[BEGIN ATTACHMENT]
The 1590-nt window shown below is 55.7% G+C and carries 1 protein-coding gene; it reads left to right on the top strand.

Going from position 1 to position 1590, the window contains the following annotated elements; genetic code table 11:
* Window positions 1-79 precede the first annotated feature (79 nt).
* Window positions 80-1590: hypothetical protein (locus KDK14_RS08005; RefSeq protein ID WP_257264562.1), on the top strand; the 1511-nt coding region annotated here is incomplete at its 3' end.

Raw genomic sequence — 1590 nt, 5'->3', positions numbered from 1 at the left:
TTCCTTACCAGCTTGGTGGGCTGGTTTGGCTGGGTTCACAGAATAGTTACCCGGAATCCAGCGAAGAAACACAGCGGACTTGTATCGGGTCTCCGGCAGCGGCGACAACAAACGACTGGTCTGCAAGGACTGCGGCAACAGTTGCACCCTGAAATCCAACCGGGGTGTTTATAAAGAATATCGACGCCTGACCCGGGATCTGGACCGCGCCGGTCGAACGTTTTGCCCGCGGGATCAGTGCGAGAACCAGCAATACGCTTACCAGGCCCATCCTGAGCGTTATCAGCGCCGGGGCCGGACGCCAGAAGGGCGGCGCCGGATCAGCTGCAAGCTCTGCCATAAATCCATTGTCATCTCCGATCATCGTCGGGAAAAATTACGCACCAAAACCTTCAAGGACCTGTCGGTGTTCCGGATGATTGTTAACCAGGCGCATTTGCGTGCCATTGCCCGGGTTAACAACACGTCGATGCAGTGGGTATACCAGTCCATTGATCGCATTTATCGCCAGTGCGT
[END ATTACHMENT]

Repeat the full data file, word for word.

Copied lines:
The 1590-nt window shown below is 55.7% G+C and carries 1 protein-coding gene; it reads left to right on the top strand.

Going from position 1 to position 1590, the window contains the following annotated elements; genetic code table 11:
* Window positions 1-79 precede the first annotated feature (79 nt).
* Window positions 80-1590: hypothetical protein (locus KDK14_RS08005; RefSeq protein ID WP_257264562.1), on the top strand; the 1511-nt coding region annotated here is incomplete at its 3' end.

Raw genomic sequence — 1590 nt, 5'->3', positions numbered from 1 at the left:
TTCCTTACCAGCTTGGTGGGCTGGTTTGGCTGGGTTCACAGAATAGTTACCCGGAATCCAGCGAAGAAACACAGCGGACTTGTATCGGGTCTCCGGCAGCGGCGACAACAAACGACTGGTCTGCAAGGACTGCGGCAACAGTTGCACCCTGAAATCCAACCGGGGTGTTTATAAAGAATATCGACGCCTGACCCGGGATCTGGACCGCGCCGGTCGAACGTTTTGCCCGCGGGATCAGTGCGAGAACCAGCAATACGCTTACCAGGCCCATCCTGAGCGTTATCAGCGCCGGGGCCGGACGCCAGAAGGGCGGCGCCGGATCAGCTGCAAGCTCTGCCATAAATCCATTGTCATCTCCGATCATCGTCGGGAAAAATTACGCACCAAAACCTTCAAGGACCTGTCGGTGTTCCGGATGATTGTTAACCAGGCGCATTTGCGTGCCATTGCCCGGGTTAACAACACGTCGATGCAGTGGGTATACCAGTCCATTGATCGCATTTATCGCCAGTGCGT